Ooblets is an indie game being made by Rebecca Cordingly and Benjamin Wasser. I already followed Becky on Twitter because I saw the ADORABLE gifs she frequently posts for Ooblets, and at some point she followed me back (or was it the other way around?). We talked in November 2016 about me possibly working on a trailer for the game, but for reasons out of their control, they weren't sure when they needed the trailer by until about... a week before they needed it.
With a time frame like that we had to get the ball rolling right away! Good thing we were working with composer Calum Bowen who had some music ideas already. He quickly iterated on some ideas with Becky to hone in on the right sound. After he had a couple tracks, we did some back and forth where I would cut the music together according to how long I thought each section should be, then he would either change it to accommodate my edits, or let me know which edits would be too difficult to accommodate. Once we had the sections figured out, he went to work on fleshing out the instrumentation while I got to editing.
Because of the bountiful wealth of Ooblets gifs, I was able to use those in my sequence as an animatic to get my basic concept across so I could get the OK from Becky and Ben, and then do the high quality capture. Some very basic ideas like: when to show farming, when to show ooblets, how many ooblets, when to show NPCs etc. That went pretty quickly, and then it was time to capture!
This year I went to my first ever GDC, and I feel like I spent most of my time there gushing to other devs about the debug tools I had for Ooblets. Becky added in some great features that made the capture process smooth as butter. The best features by FAR were that I was able to offset the camera either by zooming, panning, rotating etc. but have it still be attached to the player! This meant I could do "steadicam" shots from any angle. Also there was an option to detach the camera from the player, so I could move her independently while the camera stayed static. There was also a toggle for camera speed, and lots of tools for managing ooblets. Becky quickly updated the build for me as I came up with new requests. All in all, it was the best capture experience I've had next to Quadrilateral Cowboy.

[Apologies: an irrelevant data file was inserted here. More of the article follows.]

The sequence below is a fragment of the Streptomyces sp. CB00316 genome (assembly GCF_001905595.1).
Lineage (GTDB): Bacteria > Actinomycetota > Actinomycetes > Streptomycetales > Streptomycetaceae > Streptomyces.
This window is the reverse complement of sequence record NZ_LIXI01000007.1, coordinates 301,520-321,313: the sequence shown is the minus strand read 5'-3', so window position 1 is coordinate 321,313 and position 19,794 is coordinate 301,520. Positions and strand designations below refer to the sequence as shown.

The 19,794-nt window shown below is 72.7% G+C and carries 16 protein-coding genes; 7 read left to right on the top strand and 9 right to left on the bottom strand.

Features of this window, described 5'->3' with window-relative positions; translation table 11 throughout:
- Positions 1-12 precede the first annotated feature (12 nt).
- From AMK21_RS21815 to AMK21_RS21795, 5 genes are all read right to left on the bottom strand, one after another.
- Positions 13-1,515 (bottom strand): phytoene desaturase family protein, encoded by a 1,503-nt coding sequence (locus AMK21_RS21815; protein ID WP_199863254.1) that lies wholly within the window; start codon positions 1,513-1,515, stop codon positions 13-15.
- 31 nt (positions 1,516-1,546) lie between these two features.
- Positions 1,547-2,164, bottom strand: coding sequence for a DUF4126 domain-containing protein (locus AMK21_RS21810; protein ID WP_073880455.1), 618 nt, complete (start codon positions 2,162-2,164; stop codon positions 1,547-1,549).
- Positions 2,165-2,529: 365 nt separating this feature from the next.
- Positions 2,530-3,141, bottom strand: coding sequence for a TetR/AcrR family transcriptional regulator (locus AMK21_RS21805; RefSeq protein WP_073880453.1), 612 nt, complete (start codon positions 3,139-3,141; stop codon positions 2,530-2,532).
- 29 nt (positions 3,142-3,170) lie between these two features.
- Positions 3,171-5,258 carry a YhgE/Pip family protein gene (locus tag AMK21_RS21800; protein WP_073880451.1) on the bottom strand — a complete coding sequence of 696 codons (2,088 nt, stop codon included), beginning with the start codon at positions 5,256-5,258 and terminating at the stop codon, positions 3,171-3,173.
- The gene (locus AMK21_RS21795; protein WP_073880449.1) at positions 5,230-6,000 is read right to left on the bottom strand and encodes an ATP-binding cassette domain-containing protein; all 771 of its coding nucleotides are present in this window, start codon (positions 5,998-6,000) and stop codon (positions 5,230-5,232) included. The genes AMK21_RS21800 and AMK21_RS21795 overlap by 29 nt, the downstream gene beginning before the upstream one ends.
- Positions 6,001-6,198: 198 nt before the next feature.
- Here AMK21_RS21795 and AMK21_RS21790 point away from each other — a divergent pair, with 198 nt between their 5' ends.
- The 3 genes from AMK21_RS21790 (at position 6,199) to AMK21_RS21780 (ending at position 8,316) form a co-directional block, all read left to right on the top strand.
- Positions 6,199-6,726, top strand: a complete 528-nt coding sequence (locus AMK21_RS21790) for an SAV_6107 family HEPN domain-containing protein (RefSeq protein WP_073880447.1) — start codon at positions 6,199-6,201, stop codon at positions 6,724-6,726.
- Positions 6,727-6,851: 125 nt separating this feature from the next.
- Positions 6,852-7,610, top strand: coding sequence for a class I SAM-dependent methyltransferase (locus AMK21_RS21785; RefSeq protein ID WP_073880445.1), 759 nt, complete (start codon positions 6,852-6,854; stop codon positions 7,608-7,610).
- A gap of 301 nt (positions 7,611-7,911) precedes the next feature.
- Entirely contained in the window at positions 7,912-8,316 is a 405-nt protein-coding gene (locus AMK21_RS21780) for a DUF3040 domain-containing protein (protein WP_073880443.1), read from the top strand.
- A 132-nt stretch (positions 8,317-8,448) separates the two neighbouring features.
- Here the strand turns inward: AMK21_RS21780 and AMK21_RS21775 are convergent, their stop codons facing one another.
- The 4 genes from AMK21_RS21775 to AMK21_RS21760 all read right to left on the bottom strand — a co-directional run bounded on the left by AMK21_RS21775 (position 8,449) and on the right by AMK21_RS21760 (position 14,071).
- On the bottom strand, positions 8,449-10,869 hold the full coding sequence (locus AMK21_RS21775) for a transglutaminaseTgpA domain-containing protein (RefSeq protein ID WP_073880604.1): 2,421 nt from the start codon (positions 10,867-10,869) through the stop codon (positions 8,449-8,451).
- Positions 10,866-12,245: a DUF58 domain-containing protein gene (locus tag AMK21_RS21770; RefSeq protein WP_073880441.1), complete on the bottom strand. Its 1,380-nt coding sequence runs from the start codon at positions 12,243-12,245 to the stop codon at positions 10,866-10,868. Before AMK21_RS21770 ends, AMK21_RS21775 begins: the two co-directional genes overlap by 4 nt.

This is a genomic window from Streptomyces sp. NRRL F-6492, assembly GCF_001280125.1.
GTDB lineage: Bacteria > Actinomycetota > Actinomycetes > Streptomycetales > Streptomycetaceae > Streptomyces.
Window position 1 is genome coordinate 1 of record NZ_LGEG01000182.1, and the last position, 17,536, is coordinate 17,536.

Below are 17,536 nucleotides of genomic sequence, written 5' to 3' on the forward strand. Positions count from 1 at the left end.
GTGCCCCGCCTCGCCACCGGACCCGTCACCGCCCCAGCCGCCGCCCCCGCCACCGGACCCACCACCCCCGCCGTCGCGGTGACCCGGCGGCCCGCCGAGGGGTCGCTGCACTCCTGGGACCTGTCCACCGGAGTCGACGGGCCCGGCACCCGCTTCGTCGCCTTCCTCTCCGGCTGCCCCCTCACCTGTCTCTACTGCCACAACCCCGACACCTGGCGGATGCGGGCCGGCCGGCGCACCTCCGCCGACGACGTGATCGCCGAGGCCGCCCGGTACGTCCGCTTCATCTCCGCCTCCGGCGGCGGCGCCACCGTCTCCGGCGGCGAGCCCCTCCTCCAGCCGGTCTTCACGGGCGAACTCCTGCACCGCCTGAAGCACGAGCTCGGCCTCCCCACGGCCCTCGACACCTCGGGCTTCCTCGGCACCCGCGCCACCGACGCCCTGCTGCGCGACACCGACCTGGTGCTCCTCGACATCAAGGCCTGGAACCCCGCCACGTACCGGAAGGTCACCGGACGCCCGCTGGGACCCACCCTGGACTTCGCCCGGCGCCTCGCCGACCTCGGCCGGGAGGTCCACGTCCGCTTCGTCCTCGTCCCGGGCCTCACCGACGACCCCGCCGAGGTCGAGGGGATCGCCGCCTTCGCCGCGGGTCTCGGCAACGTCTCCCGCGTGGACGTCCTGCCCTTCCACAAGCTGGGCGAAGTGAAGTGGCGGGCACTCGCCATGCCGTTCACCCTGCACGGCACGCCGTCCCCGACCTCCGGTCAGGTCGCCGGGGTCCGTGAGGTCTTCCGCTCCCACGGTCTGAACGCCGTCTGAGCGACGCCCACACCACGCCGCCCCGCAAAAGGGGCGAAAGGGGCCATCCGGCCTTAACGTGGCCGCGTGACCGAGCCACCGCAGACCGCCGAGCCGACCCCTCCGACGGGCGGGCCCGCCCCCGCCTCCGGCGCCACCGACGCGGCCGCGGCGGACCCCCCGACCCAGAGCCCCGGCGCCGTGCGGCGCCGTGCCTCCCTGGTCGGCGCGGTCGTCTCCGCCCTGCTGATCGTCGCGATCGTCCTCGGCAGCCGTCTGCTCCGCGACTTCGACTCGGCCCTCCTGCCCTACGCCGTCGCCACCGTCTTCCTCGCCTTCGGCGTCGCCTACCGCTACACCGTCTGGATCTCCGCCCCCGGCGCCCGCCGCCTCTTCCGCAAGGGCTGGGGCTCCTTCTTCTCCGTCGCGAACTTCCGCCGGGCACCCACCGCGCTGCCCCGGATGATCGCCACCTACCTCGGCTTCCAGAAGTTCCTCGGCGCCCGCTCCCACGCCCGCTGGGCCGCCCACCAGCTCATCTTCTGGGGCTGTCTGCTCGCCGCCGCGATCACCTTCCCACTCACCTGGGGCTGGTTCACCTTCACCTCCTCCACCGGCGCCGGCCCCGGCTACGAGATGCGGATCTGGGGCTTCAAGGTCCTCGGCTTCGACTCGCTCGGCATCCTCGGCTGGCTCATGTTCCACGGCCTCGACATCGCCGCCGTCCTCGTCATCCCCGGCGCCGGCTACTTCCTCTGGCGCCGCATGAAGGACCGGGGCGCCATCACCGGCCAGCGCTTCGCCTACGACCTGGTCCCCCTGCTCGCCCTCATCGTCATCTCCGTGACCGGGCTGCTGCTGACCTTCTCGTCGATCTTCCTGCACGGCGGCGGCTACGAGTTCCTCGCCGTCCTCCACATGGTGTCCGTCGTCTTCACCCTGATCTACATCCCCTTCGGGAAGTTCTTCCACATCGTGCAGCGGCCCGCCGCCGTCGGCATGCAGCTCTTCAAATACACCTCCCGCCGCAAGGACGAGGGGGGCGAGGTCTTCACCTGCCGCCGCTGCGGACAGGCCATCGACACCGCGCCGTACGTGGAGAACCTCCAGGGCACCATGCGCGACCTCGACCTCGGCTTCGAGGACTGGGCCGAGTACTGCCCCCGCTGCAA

For the structure of the trailer it was important for me that we get the "cool" part as soon as possible. Kind of like how James Bond and Peter Jackson films have an action packed cold open. Same idea applied here, except for cute stuff! This meant showing Ooblets, and plants growing before showing the farming which is less visually interesting.
In film, there's the idea of a "line of rising action", but for trailers I think it's good to have a line that starts high, then comes back down, and then rises from there. Especially in this day and age, we can't afford to not grab attention as soon as possible! So the trailer goes from a quick intro, to plants growing, ooblets, and then back to the "how" part of the trailer which eventually ends in a TON of Ooblets. Then of course dancing for the grand finale, because the dancing in the game is some of the best/cutest I've seen in any game. I also really like the denoument, because it's a nice way to bookend the trailer. It wasn't my intention, but the trailer functions rather like an example of what might happen in one day of playing Ooblets.
Overall, one of my favorite game trailer making experiences so far, and the reaction to it made it all the better!